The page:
The City Council promoted this idea aggressively, and refused to hear any opposing opinions.
By 2004, high-speed rail began to lurk seriously in the Sacramento legislative background. It was opposed by Gov. Schwarzenegger — that is until 2008, when he "flip-flopped" and supported it.
From those early days, the only local vocal opposition came from three people, who spoke before the City Council, wrote angry letters to all the local papers that always were rejected, to many elected officials, and seldom had opinion pieces published by those local newspapers.
Those opposition voices went pretty much unheard. The Almanac, initially favoring both rail separations and high-speed rail, became convinced of how bad that would be for Menlo Park, the Peninsula and California.
The Almanac published our guest opinion pieces and letters to the editor. They published editorials, written by their editor. They understood just how harmful this project would be for us, and were not afraid to say so and have others say so in their pages. Gradually their stance was followed by other Midpeninsula newspapers and finally, today, the main-stream media newspapers in the Bay Area have followed suit.
The three of us (Mike Brady, Morris Brown and myself) worked with a few legislative members (Republicans, as it happens) who opposed high-speed rail and Proposition 1A on the 2008 ballot.
We wrote drafts of the opposition for the ballot books. Mike, the attorney, organized the three of us into a 401(c)3, called DERAIL. We made numerous trips to Sacramento. We had the pleasure of being publicly insulted by Rod Diridon.
Needless to say, we were among the Menlo Park minority that voted against Proposition 1A and this threatening nightmare of a project, knowing full well what a disaster it would be environmentally and financially.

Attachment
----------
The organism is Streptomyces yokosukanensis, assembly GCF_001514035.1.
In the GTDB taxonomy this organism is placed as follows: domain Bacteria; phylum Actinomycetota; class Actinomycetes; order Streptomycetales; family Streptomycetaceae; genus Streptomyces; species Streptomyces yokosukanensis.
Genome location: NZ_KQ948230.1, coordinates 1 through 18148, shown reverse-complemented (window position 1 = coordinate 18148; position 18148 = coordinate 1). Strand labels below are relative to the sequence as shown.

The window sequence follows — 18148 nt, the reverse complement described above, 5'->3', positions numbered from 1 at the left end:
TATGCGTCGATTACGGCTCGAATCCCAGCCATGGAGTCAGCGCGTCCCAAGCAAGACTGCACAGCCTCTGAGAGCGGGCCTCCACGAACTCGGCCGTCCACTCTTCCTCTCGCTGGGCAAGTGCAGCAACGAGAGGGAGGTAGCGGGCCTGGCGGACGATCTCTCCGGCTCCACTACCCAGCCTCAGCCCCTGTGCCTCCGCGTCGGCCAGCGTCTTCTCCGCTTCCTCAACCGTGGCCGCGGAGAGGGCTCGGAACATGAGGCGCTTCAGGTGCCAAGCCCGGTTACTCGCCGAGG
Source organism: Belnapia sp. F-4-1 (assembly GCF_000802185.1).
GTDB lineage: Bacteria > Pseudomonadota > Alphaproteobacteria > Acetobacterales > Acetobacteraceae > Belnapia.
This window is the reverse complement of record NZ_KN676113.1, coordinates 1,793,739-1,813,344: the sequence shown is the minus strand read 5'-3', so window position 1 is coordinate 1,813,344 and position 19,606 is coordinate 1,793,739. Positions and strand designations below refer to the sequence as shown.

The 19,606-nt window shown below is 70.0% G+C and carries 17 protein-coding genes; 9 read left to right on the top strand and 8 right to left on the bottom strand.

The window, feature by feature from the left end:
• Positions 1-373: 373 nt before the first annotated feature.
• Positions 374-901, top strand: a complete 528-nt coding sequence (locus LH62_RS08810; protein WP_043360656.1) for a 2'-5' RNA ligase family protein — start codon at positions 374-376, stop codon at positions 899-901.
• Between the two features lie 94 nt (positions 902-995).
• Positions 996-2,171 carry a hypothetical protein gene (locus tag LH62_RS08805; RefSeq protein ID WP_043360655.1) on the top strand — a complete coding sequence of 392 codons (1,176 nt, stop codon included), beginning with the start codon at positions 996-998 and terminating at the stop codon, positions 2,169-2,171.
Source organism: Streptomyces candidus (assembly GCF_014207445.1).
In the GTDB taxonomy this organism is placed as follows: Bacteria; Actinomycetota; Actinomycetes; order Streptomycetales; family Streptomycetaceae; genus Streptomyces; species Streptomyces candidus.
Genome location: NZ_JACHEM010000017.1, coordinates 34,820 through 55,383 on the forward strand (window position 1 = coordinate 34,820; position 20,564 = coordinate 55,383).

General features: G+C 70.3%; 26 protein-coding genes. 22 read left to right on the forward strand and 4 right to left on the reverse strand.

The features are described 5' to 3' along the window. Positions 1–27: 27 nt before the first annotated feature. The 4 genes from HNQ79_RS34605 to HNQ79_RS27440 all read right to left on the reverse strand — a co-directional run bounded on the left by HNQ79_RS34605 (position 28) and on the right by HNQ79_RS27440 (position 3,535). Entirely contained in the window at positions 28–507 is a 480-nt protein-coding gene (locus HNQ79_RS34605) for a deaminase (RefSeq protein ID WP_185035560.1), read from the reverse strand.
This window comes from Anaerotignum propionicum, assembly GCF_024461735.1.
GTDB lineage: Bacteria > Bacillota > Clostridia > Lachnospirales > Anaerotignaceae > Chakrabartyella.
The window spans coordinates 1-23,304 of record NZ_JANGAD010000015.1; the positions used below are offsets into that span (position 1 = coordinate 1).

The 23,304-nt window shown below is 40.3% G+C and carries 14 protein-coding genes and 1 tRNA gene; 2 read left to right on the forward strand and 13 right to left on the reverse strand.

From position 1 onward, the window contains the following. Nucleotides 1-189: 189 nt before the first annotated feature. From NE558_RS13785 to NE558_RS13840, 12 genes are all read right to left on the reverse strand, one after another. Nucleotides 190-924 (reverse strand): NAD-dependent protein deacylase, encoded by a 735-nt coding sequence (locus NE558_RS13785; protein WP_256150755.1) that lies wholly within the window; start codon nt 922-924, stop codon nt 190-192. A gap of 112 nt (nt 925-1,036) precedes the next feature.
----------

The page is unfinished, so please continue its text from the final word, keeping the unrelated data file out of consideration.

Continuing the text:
We lost. Proposition 1A, which the Palo Alto City Council supported unanimously with a resolution, passed. We continued to "politik" as vocally as we could against high-speed rail. We rejected it through Menlo Park, on the Caltrain corridor, and in California.
Most newspapers, until the most recent three or four months, supported this project by parroting the rail authority press releases. At first, state Sen. Joe Simitian wouldn't even listen to us. Now, finally, things are different. There is a daily media outpouring of high-speed rail criticism. There are a number of lawsuits pending against the rail authority.
I'm trudging out all this history, not for any personal reasons; I'm too old to really care. (I'm long past career building.) But, it's to remind everyone of how long this fight has taken to bring us to this point: whereas last year's polls continued to find more Californians sympathetic to high-speed rail, things are different now.
The media now do their due diligence from reliable sources, not the rail authority press releases. Numerous government agencies in Sacramento, the Legislative Analysts' Office the most prominent, have been courageously critical of the project and its mismanagement. The newest Field Poll now shows that a majority of Californians oppose this project.
It's about time! I just hope that it's not too late. I might point out that four years after having unanimously supported high-speed rail, the Palo Alto City Council now unanimously opposes it.
"Ye shall know the truth; and the truth shall set ye free!"
Martin Engel lives on Stone Pine Lane in Menlo Park and is a longtime critic of the high-speed rail project.